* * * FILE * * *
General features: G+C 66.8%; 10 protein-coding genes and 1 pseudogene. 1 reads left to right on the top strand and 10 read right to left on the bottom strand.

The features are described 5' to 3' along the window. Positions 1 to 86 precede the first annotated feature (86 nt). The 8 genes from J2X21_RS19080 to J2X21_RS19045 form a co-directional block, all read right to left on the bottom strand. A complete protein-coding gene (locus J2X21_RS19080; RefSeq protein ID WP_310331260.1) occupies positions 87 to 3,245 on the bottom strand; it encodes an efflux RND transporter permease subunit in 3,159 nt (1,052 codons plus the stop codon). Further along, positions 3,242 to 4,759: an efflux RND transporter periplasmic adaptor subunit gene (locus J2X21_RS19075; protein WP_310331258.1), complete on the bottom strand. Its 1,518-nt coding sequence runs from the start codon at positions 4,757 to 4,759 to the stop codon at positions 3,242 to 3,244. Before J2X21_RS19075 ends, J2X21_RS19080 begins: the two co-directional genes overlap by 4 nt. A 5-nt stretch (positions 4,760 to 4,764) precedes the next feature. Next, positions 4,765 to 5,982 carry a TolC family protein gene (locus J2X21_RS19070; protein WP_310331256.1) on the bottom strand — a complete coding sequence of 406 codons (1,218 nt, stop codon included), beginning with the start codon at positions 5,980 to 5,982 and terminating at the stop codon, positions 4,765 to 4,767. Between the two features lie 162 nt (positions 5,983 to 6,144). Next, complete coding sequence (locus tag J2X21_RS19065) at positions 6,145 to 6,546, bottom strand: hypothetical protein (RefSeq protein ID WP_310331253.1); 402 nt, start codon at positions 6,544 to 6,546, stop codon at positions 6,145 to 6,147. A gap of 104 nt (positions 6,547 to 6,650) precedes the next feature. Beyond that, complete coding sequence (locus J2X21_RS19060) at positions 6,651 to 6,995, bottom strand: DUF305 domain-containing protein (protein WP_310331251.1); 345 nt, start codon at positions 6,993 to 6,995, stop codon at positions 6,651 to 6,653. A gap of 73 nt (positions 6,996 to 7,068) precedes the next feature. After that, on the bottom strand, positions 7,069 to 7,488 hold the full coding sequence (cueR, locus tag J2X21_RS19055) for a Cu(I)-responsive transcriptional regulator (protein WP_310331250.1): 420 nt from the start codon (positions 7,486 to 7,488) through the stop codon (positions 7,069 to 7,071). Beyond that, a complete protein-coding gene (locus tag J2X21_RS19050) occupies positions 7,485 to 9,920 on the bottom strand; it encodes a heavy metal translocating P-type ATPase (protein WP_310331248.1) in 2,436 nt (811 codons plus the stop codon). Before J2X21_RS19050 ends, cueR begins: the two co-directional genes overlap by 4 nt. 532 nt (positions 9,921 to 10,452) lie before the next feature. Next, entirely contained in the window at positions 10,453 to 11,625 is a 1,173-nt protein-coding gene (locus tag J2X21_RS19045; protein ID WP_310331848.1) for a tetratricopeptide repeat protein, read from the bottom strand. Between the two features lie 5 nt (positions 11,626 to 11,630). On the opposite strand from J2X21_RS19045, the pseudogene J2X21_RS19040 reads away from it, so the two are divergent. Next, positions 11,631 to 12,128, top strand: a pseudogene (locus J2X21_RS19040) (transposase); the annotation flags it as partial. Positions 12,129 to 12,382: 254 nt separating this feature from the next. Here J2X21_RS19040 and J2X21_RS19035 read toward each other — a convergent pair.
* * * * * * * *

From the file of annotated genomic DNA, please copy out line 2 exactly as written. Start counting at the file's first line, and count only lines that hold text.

The features are described 5' to 3' along the window. Positions 1 to 86 precede the first annotated feature (86 nt). The 8 genes from J2X21_RS19080 to J2X21_RS19045 form a co-directional block, all read right to left on the bottom strand. A complete protein-coding gene (locus J2X21_RS19080; RefSeq protein ID WP_310331260.1) occupies positions 87 to 3,245 on the bottom strand; it encodes an efflux RND transporter permease subunit in 3,159 nt (1,052 codons plus the stop codon). Further along, positions 3,242 to 4,759: an efflux RND transporter periplasmic adaptor subunit gene (locus J2X21_RS19075; protein WP_310331258.1), complete on the bottom strand. Its 1,518-nt coding sequence runs from the start codon at positions 4,757 to 4,759 to the stop codon at positions 3,242 to 3,244. Before J2X21_RS19075 ends, J2X21_RS19080 begins: the two co-directional genes overlap by 4 nt. A 5-nt stretch (positions 4,760 to 4,764) precedes the next feature. Next, positions 4,765 to 5,982 carry a TolC family protein gene (locus J2X21_RS19070; protein WP_310331256.1) on the bottom strand — a complete coding sequence of 406 codons (1,218 nt, stop codon included), beginning with the start codon at positions 5,980 to 5,982 and terminating at the stop codon, positions 4,765 to 4,767. Between the two features lie 162 nt (positions 5,983 to 6,144). Next, complete coding sequence (locus tag J2X21_RS19065) at positions 6,145 to 6,546, bottom strand: hypothetical protein (RefSeq protein ID WP_310331253.1); 402 nt, start codon at positions 6,544 to 6,546, stop codon at positions 6,145 to 6,147. A gap of 104 nt (positions 6,547 to 6,650) precedes the next feature. Beyond that, complete coding sequence (locus J2X21_RS19060) at positions 6,651 to 6,995, bottom strand: DUF305 domain-containing protein (protein WP_310331251.1); 345 nt, start codon at positions 6,993 to 6,995, stop codon at positions 6,651 to 6,653. A gap of 73 nt (positions 6,996 to 7,068) precedes the next feature. After that, on the bottom strand, positions 7,069 to 7,488 hold the full coding sequence (cueR, locus tag J2X21_RS19055) for a Cu(I)-responsive transcriptional regulator (protein WP_310331250.1): 420 nt from the start codon (positions 7,486 to 7,488) through the stop codon (positions 7,069 to 7,071). Beyond that, a complete protein-coding gene (locus tag J2X21_RS19050) occupies positions 7,485 to 9,920 on the bottom strand; it encodes a heavy metal translocating P-type ATPase (protein WP_310331248.1) in 2,436 nt (811 codons plus the stop codon). Before J2X21_RS19050 ends, cueR begins: the two co-directional genes overlap by 4 nt. 532 nt (positions 9,921 to 10,452) lie before the next feature. Next, entirely contained in the window at positions 10,453 to 11,625 is a 1,173-nt protein-coding gene (locus tag J2X21_RS19045; protein ID WP_310331848.1) for a tetratricopeptide repeat protein, read from the bottom strand. Between the two features lie 5 nt (positions 11,626 to 11,630). On the opposite strand from J2X21_RS19045, the pseudogene J2X21_RS19040 reads away from it, so the two are divergent. Next, positions 11,631 to 12,128, top strand: a pseudogene (locus J2X21_RS19040) (transposase); the annotation flags it as partial. Positions 12,129 to 12,382: 254 nt separating this feature from the next. Here J2X21_RS19040 and J2X21_RS19035 read toward each other — a convergent pair.